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Does this seem like a reasonable inline USB "external power" circuit?

Beginning to think I should have put it across ground on the target device?

@gudenau Oh, yeah. For an NPN Darlington, that's how you'd want it.

@gudenau It looks alright, assuming I understand your purpose correctly. Why the Darlington rather than a MOSFET or something? How much current is the connected device going to draw?

@danbsmitbo Yeah, was doing some research and that was what it said. It's probably .5a-1a, not exactly sure.

@gudenau Other than that, the only major thing is that you're right in your second post that the Darlington should go between the load return and ground.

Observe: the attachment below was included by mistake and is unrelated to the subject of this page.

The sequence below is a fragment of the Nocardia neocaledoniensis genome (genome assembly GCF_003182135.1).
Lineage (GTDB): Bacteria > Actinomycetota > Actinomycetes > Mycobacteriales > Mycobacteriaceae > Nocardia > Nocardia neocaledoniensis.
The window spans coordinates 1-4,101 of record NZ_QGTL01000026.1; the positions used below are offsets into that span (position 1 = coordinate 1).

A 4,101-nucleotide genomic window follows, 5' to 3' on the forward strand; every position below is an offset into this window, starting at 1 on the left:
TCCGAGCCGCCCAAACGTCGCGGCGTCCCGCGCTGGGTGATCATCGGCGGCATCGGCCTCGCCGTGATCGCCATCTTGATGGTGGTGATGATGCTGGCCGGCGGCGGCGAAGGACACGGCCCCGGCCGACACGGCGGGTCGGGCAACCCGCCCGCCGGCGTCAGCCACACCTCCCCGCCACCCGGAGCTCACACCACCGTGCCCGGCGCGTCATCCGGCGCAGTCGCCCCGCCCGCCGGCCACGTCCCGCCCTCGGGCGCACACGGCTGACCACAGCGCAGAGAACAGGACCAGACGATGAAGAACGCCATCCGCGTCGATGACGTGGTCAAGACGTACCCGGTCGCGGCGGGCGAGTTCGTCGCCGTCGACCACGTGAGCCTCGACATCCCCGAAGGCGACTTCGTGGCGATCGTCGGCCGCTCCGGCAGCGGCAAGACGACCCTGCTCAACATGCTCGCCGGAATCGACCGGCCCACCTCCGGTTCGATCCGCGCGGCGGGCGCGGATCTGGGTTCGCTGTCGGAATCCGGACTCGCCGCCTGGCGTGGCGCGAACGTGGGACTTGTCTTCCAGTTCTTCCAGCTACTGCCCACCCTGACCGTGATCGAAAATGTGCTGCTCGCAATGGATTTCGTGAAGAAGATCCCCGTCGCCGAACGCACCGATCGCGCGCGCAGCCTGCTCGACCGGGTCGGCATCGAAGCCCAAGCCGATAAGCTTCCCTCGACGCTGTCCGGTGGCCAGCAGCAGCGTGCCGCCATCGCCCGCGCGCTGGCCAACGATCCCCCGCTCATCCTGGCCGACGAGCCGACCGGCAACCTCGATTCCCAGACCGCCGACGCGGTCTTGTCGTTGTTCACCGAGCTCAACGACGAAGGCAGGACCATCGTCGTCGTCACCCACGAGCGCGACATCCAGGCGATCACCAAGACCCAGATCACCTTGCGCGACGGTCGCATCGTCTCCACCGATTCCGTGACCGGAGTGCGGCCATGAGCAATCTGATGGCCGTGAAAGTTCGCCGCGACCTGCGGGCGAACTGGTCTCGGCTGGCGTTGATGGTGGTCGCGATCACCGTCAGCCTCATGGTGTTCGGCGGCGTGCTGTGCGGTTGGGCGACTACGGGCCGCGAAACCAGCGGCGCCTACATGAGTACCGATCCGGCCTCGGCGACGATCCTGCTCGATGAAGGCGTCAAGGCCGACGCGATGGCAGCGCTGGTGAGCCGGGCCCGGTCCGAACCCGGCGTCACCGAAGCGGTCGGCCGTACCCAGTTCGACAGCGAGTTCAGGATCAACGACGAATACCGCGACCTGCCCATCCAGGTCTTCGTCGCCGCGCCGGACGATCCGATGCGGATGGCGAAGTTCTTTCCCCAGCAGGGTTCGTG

@gudenau Bipolar transistors are like a diode drop each. The spec sheet for the TIP120 shows a 2 volt drop at 3 amps. Logic fets would be a better choice as they have only resistive characteristics but I would use a P fet and inverter.

@gudenau Fet's are voltage to current amplifiers. An increasing voltage on the gate causes the drain to pass increased current. Logic fets are designed to be fully turned on (saturated) at 3.3 to 5 volts.

@gudenau There are others besides this one:onsemi.com/pub/Collateral/MCH3

Note that the voltage drop is a function of the on resistance of 0.069 ohms. The gate merely needs to be driven >2 volts negative from the source which would be connected to the 5 volts supply. The drain can supply 3.5 amps (I always recommend a little overkill and fuses for resilience).

Here is a simpler description of high side switching with P-Fet's.
vishay.com/docs/70611/70611.pd

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